BALTIMORE – The death of a fiancee began one Project PLASE client’s descent into homelessness.
Steven, whose last name was withheld to protect his privacy, could no longer afford to live in the home he once shared with his companion of 14 years, an elementary school principal who died in July 2007, he said. At the same time, the Marine Corps Vietnam veteran, a former heavy drinker, began using cocaine in his grief.
It wasn’t until his Veteran Affairs substance abuse counselor referred him to Project PLASE in October 2007 that he began to recover.
Since 1974, Project PLASE (People Lacking Ample Shelter and Employment), has provided substance abuse treatment, mental health services, job placement and educational resources for the homeless. It’s provided transitional housing since 1978.
Now, like all social service agencies, it’s strapped for cash in a slow economy and struggling to purchase larger quarters to accommodate the demand for its services.
Project PLASE has 62 transitional beds and 103 units of permanent housing. The organization has 10 percent of its budget and will need to raise the remaining 90 percent, Executive Director Mary Slicher said. This is due to the fact that some of their sources have less funding to help Project PLASE, said Slicher.
According to a financial report available on Project PLASE’s Web site, the total program expenses in the fiscal year ending June 30, 2007, were $3,132,806, and total support services were $376,603.
“We’re pretty lean,” Slicher said.
So far, there have been no layoffs, and Slicher is in the process of applying for several grants. The amount of funding she is awarded will determine next year’s budget.
Project PLASE is also trying to purchase a 33,000-square-foot former millworks located directly behind the organization’s main building, according to the official Web site.
The organization is housed in a building purchased in 2001, and three older homes. The older facilities have become “overcrowded” and “inadequate,” Slicher said.
The new facility will provide 22 more rooms than current buildings, said Slicher.
Project PLASE’s goal is to raise $2.46 million by February. After the large building is purchased, the three older homes will be sold and the proceeds used to improve the new facility.
Slicher was a University of Maryland, Baltimore County student when she and other students founded Project PLASE over meetings in kitchens and dining rooms, she said.
They felt the conditions contributing to poverty and homelessness were wrong and did not think that the homeless shelters that existed at the time dealt with the “complexities” of homelessness, said Slicher.
“Housing is the foundation,” is the organization’s key approach used to address these complexities, Slicher said. A stable place to live provides food and a place to sleep; makes it easier for individuals to make positive changes in their lives; and gives HIV/AIDS patients a proper way to store their medication, said Slicher.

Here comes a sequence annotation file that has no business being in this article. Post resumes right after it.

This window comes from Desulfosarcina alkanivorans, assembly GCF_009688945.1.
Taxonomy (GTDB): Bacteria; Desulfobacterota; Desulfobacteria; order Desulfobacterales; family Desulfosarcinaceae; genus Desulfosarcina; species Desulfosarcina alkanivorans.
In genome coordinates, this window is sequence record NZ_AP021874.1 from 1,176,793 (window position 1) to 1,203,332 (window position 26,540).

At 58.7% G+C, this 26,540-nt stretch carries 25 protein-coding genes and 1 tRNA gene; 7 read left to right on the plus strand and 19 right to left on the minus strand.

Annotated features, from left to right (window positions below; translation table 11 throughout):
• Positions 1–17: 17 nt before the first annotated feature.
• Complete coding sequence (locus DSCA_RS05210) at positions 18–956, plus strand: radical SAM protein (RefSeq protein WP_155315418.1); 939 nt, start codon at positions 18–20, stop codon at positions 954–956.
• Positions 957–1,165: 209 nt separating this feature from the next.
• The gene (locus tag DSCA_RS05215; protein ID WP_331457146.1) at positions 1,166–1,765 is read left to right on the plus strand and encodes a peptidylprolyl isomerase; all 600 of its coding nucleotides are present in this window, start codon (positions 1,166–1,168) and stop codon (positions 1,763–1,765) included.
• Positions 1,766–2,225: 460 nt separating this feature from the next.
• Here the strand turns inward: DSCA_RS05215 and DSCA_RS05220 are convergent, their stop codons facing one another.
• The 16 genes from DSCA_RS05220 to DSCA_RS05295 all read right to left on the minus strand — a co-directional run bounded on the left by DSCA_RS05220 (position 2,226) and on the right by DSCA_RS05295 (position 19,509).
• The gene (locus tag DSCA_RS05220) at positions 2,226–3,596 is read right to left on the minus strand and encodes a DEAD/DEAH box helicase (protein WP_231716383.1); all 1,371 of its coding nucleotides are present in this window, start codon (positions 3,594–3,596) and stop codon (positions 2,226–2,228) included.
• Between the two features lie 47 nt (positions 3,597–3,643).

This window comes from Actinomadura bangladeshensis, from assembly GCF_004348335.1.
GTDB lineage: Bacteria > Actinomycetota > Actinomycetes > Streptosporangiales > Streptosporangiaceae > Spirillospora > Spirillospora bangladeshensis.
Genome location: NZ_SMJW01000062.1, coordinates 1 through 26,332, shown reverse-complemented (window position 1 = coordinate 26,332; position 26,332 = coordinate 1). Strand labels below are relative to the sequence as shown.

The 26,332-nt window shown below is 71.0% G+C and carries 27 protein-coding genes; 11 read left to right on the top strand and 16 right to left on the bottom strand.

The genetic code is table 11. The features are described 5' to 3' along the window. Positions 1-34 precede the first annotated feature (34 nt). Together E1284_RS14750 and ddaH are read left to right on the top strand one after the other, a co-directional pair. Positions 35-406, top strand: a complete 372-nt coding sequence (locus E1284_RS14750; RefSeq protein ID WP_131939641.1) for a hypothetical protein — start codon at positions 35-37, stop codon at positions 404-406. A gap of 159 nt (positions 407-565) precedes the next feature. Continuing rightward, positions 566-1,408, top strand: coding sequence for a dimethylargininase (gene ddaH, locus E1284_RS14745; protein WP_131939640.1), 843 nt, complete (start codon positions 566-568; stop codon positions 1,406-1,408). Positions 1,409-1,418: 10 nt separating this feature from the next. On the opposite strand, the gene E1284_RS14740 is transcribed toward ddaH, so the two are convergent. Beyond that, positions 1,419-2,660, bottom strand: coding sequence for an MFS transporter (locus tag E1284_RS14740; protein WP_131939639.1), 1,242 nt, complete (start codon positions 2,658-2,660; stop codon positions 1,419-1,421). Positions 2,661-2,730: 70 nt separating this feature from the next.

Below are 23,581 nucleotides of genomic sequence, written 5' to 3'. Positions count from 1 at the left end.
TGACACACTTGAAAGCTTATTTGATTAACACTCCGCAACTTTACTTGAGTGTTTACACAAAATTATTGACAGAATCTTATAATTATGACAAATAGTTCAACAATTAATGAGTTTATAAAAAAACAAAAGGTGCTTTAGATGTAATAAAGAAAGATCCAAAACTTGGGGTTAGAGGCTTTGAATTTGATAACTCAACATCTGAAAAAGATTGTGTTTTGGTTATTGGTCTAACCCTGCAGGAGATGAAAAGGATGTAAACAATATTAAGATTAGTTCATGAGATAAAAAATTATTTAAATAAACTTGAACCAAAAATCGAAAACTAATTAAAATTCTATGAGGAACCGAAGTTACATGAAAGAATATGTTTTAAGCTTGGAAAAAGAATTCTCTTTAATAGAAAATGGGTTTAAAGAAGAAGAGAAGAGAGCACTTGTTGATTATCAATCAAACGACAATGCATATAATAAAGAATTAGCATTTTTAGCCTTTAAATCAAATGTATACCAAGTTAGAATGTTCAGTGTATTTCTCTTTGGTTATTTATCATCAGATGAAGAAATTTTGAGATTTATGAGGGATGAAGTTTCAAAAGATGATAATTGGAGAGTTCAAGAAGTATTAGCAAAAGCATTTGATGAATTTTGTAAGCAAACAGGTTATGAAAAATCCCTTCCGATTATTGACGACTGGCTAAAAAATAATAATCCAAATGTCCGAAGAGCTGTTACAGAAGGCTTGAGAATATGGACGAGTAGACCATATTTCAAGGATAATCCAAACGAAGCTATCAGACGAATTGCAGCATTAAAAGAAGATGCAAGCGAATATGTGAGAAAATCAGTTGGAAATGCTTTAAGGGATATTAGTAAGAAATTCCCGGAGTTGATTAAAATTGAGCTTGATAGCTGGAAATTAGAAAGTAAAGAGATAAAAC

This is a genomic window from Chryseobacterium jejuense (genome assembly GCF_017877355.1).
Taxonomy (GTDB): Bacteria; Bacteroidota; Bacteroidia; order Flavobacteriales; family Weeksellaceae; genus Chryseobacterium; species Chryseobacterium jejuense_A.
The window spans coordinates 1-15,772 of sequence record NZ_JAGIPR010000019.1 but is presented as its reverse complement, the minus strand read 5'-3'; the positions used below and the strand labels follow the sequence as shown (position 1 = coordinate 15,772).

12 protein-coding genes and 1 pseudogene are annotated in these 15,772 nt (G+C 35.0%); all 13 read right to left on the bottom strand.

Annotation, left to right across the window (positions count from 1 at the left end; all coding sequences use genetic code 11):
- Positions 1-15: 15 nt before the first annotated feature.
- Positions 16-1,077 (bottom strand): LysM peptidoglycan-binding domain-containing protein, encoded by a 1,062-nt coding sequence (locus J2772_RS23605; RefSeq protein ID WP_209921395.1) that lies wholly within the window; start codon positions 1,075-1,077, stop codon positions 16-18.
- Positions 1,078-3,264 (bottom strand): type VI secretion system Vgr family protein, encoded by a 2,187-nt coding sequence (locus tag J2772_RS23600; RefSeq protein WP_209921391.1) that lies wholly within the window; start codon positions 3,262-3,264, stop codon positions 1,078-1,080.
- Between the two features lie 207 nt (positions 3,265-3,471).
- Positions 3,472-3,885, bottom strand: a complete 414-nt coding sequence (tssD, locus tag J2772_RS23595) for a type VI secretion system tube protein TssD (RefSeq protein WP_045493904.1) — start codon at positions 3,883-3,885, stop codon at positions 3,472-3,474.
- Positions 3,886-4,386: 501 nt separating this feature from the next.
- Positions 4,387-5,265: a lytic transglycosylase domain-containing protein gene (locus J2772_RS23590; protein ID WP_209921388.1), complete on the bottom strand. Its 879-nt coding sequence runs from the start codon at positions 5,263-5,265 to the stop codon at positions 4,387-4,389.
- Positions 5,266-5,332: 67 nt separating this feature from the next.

“We should start earlier, start with kids at school,” to teach them to end the cycle of abuse, Slicher said.
When the interview turns to the topic of a second economic bailout, a look of exasperation crossed Slicher’s face.
Slicher said the country has the resources to fight the cycle of poverty but that many changes are needed.
“It’s amazing what we can do when we decide to do it,” said Slicher.
“I think that with homelessness and poverty, and good education and substance abuse on demand and medical care for everybody, we don’t lack the resources, we lack the individual, spiritual, political, legislative, and social will to make it happen,” Slicher said.
The fact that Congress decided to bail out Wall Street before bailing out Main Street “highlights the priority” of elected officials, said Nancy Connor, director of programs and human resources. Connor hopes the second bill will be a “social bailout” that will also provide more resources for veterans.
Project PLASE’s approach worked for Steven, who credits it for helping him kick his cocaine addiction by giving him “a more structured way of life,” he said.
Steven has been able to retain his job as events coordinator at his church, participates in counseling and open group sessions, and receives help from the VA for his medication. He is moving into an apartment with his college-aged daughter, and is looking forward to celebrating Christmas with his family in his own home.
A positive outlook on the future is one of the crucial steps to changing one’s life at Project PLASE.
“Brenda,” 37, whose name was changed at her request, also credits Project PLASE with turning her life around. She said she thought that “once a junkie, always a junkie.” Brenda had tried marijuana for the first time at 12 or 13, she said, and started using heroin at 24.
The mother of five children ranging in ages 16-22 has been clean for a year.
Brenda receives housing and counseling services from Project PLASE, is in school, and her relationship with her children has improved, she said. She said the program helped her kick drugs and get her through a relapse.
Recently, Brenda was in one of meetings at the facility when her daughter called and asked her to watch her 2 month-old granddaughter, and Brenda said she would be available as soon as the meeting was over. It felt good to have her daughter trust her again, Brenda said.